Expunging Disorderly Persons Offenses in NJ

August 16, 2018 · Posted in Blog, Expungement Blog 

On October 1, 2018 the current law concerning this statue will change to make more Petitioner’s eligible to have their records expunged. This section of the new Expungement Statute deals only with persons who have never had a conviction for a crime, which in New Jersey is an  indictable (felony) offense. If you have had an indictable conviction you are not eligible under this section, but, you may be eligible under 2C:52-2.

The new statute permits expungement for 3 classes of people:

  1. The person has  been convicted under the laws of  New Jersey or any other State on the same or separate occasions of no more than four (4)  disorderly persons offenses, no more than four (4)  petty disorderly persons offenses, or a combination of no more than four (4) disorderly persons and petty disorderly persons offenses. 
  2.   The person has been convicted of multiple disorderly persons offenses or multiple petty disorderly persons offenses in New Jersey (or a combination of both), which convictions were entered on the same day, and does not otherwise have any prior or subsequent conviction for another offense in addition to those convictions included in the expungement application. 
  3. The person has been convicted of multiple disorderly persons offenses or multiple petty disorderly persons offenses in New Jersey (or a combination of both) which were interdependent or closely related in circumstances and which were committed as part of a sequence of events that took place within a short period of time, regardless of the date of conviction or sentencing for each offense, and the person does not otherwise have any prior or subsequent conviction for another offense in addition to those included in the expungement application (whether in New Jersey or another state).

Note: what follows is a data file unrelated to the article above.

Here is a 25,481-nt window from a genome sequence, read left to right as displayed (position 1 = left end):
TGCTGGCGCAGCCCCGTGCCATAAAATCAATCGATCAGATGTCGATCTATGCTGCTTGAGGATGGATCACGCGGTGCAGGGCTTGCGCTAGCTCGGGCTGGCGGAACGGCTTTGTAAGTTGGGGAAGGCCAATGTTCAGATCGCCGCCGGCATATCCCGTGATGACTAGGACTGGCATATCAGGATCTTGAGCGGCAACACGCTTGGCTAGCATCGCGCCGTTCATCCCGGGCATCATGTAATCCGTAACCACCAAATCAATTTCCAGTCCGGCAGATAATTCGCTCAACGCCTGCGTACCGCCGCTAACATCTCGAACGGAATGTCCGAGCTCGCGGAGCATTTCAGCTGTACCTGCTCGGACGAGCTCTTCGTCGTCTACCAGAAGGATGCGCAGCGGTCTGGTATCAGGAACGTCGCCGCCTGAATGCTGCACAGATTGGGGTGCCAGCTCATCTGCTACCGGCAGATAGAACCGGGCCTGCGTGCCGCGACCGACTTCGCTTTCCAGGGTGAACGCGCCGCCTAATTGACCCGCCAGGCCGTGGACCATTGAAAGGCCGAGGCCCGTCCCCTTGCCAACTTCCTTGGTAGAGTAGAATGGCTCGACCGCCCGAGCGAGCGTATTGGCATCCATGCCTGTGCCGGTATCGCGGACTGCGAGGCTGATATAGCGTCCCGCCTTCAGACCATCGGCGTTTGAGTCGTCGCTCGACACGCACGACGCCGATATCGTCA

Part 1 of the new section allows a person can now have a total of four (4) disorderly persons or petty disorderly persons  offenses expunged. This is an expansion of the previously allowed three (3). Read More »

PTI will no longer bar Expungement of Conviction for Indictable Crime in New Jersey

August 10, 2018 · Posted in Blog, Expungement Blog 

The new Expungement Law Amendments that become effective on October 1, 2018 will benefit clients who thought they would never be able to expunge their criminal convictions. People who have completed Pre-Trial Intervention (PTI) will finally have the chance to expunge their entire criminal records.

Currently, under N.J.S.A 2C:52-14(f), an expungement petition will be denied when “a person seeking the relief of the expungement of a conviction for a disorderly persons, petty disorderly persons, or criminal offense prior to or subsequent to said conviction has been granted the dismissal of criminal charges following completion of a supervisory treatment or other
diversionary program.”

This means that that once you had a criminal arrest dismissed by way of completion of PTI, you could not expunge an earlier conviction for an Indictable crime even if it was a 4th or 3rd degree crime that would ordinarily be able to be expunged.